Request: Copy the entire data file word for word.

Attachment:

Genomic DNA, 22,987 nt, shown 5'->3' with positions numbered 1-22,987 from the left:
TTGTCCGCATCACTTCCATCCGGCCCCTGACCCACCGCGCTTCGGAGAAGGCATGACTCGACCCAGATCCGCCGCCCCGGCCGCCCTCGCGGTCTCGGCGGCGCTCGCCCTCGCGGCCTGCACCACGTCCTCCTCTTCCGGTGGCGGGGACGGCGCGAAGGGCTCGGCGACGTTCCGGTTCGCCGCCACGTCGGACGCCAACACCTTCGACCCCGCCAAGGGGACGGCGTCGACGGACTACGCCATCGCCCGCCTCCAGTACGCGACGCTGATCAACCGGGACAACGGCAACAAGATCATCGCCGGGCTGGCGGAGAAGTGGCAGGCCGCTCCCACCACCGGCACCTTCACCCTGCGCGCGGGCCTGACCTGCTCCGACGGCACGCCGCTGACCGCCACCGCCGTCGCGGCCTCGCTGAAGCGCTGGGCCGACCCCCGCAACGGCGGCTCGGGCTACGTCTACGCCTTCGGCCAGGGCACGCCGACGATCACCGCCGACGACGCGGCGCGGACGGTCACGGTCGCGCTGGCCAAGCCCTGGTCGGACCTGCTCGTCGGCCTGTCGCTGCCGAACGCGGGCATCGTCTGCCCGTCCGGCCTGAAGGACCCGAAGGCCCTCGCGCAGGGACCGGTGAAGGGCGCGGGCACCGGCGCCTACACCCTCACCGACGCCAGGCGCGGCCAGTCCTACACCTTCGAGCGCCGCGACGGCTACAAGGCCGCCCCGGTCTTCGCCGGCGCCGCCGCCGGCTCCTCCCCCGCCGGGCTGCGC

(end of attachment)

Genomic DNA, 22,987 nt, shown 5'->3' with positions numbered 1-22,987 from the left:
TTGTCCGCATCACTTCCATCCGGCCCCTGACCCACCGCGCTTCGGAGAAGGCATGACTCGACCCAGATCCGCCGCCCCGGCCGCCCTCGCGGTCTCGGCGGCGCTCGCCCTCGCGGCCTGCACCACGTCCTCCTCTTCCGGTGGCGGGGACGGCGCGAAGGGCTCGGCGACGTTCCGGTTCGCCGCCACGTCGGACGCCAACACCTTCGACCCCGCCAAGGGGACGGCGTCGACGGACTACGCCATCGCCCGCCTCCAGTACGCGACGCTGATCAACCGGGACAACGGCAACAAGATCATCGCCGGGCTGGCGGAGAAGTGGCAGGCCGCTCCCACCACCGGCACCTTCACCCTGCGCGCGGGCCTGACCTGCTCCGACGGCACGCCGCTGACCGCCACCGCCGTCGCGGCCTCGCTGAAGCGCTGGGCCGACCCCCGCAACGGCGGCTCGGGCTACGTCTACGCCTTCGGCCAGGGCACGCCGACGATCACCGCCGACGACGCGGCGCGGACGGTCACGGTCGCGCTGGCCAAGCCCTGGTCGGACCTGCTCGTCGGCCTGTCGCTGCCGAACGCGGGCATCGTCTGCCCGTCCGGCCTGAAGGACCCGAAGGCCCTCGCGCAGGGACCGGTGAAGGGCGCGGGCACCGGCGCCTACACCCTCACCGACGCCAGGCGCGGCCAGTCCTACACCTTCGAGCGCCGCGACGGCTACAAGGCCGCCCCGGTCTTCGCCGGCGCCGCCGCCGGCTCCTCCCCCGCCGGGCTGCGC